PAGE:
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Old 12-25-2006, 05:26 PM   #16
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Quote:
Originally posted by financeguy
Firstly, no Irish person should accept such an award from a British Queen
I think most people here think it's ridiculous that he's accepting it for this reason too.
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Old 12-25-2006, 06:53 PM   #17
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He is Irish himself, isn't he?


As Bob Geldof is.

http://news.bbc.co.uk/1/hi/scotland/819490.stm

And Sean Connery is very active in fighting for Scottish independency.
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Old 12-25-2006, 09:30 PM   #18
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Maybe it does not mean to some of us what it might mean to the Irish or the Scottish, or any other group that is being ruled by Britain.
Probably not, but I don't think Bono's artistic independence means more to Irish people because he's Irish. If people have a problem accepting this award b/c he's Irish, fine, but that's really the end of it. No need to be making up stuff about how his artistic ability is being compromised.
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Old 12-25-2006, 11:06 PM   #19
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Quote:
Originally posted by Vincent Vega
He is Irish himself, isn't he?


As Bob Geldof is.

http://news.bbc.co.uk/1/hi/scotland/819490.stm

And Sean Connery is very active in fighting for Scottish independency.
So this means what?

I know plenty of Americans who support the invasion of Iraq, that does not mean all Americans have the same experience.
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Old 12-26-2006, 06:38 AM   #20
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I mean that for example accepting the knighthood in the case of Sean Connery didn't mean in any way that he became less a fighter for Scottish independence.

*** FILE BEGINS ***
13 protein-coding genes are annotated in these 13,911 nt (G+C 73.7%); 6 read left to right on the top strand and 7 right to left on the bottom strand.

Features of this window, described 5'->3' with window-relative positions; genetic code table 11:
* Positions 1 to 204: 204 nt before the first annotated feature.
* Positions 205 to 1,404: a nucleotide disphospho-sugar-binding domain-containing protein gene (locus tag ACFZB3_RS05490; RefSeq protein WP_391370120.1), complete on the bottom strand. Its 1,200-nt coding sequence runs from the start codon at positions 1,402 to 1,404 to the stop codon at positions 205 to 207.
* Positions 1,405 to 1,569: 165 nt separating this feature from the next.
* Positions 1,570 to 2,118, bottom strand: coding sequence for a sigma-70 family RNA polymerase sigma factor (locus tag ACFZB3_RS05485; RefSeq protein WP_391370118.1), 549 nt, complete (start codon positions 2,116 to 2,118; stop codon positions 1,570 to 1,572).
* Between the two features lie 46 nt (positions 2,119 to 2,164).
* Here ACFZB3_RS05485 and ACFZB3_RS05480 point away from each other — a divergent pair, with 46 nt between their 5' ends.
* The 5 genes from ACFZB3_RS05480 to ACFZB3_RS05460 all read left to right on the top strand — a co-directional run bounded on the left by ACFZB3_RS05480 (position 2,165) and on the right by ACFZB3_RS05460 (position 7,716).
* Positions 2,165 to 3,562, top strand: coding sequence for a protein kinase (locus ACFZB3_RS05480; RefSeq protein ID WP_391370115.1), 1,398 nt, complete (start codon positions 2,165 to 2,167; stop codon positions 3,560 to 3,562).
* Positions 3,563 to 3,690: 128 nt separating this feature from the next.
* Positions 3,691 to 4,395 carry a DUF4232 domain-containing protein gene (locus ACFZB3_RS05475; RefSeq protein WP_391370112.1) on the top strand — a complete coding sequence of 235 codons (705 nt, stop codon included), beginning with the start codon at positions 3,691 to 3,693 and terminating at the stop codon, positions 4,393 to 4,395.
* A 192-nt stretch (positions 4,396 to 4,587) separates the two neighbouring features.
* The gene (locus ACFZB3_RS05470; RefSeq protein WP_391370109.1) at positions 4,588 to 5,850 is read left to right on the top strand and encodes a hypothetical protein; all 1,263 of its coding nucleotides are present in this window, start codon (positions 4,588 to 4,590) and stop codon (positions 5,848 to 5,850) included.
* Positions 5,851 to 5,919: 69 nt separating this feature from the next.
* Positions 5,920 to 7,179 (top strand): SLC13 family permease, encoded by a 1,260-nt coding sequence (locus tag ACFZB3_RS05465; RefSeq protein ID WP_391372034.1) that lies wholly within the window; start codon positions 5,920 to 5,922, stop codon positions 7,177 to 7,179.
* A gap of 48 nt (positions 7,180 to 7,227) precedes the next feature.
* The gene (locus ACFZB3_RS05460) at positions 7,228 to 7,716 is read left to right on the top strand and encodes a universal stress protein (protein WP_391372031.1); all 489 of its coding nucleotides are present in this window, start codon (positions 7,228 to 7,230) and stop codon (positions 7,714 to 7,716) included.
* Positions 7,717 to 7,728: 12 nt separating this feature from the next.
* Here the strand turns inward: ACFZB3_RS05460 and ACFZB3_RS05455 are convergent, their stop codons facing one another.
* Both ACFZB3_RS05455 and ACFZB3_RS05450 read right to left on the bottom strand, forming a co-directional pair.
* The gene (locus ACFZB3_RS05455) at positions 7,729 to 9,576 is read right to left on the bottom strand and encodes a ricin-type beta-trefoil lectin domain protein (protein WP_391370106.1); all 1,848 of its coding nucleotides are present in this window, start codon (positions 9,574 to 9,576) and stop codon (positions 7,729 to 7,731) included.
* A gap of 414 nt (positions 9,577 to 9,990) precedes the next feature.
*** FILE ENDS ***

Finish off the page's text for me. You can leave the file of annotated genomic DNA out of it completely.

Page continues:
So one can accept knighthood and still not enjoy the Queen being the head of his state.

In the case of Bono, I don't see the connection between his artistic independence and the knighthood, sorry.


And, no, I know, Ireland doesn't have the Queen as the head of the state
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Old 12-26-2006, 08:37 AM   #21
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[Q]In the case of Bono, I don't see the connection between his artistic independence and the knighthood, sorry.[/Q]

I agree with you, but I still think that not being Irish, I am not going to throw out Finance Guys opinions. He is living there, I am not.
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Old 12-26-2006, 10:14 AM   #22
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There are actually quite a number of examples of artists turning down these kind of honours.

The poet Benjamin Zephaniah, film director Ken Loach and author Anthony Powell are three examples that spring to mind.
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Old 12-26-2006, 11:05 AM   #23
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Quote:
Originally posted by Vincent Vega
I mean that for example accepting the knighthood in the case of Sean Connery didn't mean in any way that he became less a fighter for Scottish independence.

So one can accept knighthood and still not enjoy the Queen being the head of his state.

In the case of Bono, I don't see the connection between his artistic independence and the knighthood, sorry.


And, no, I know, Ireland doesn't have the Queen as the head of the state
There haven't been the same sort of injustices carried out in the name of the queen in Scotland in the past 100 years as there has been in Ireland, and some injustices are far too recent here to just forget about as some people seemed to suggest in other threads.

Honestly not sure how to take Bono accepting the honorary knighthood, personally I wouldn't have taken it....and I really don't see how it lends him any more political weight than he already has.
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Old 12-26-2006, 11:27 AM   #24
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http://en.wikipedia.org/wiki/Benjamin_Zephaniah

"In November 2003, Zephaniah wrote in The Guardian [1] that he was turning down the invitation to accept the honour of the position of Officer of the Order of British Empire (OBE) award from Queen Elizabeth II since it reminded him of 'thousands of years of brutality, it reminds me of how my foremothers were raped and my forefathers brutalized'. He continued to say 'Stick it, Mr. Blair and Mrs. Queen, stop going on about empire.' It was unusual to do so publicly, since the convention for rejecting the award is to do so privately. He said that he had nothing against the Queen personally, and that 'She's a bit stiff, but a nice old lady.'"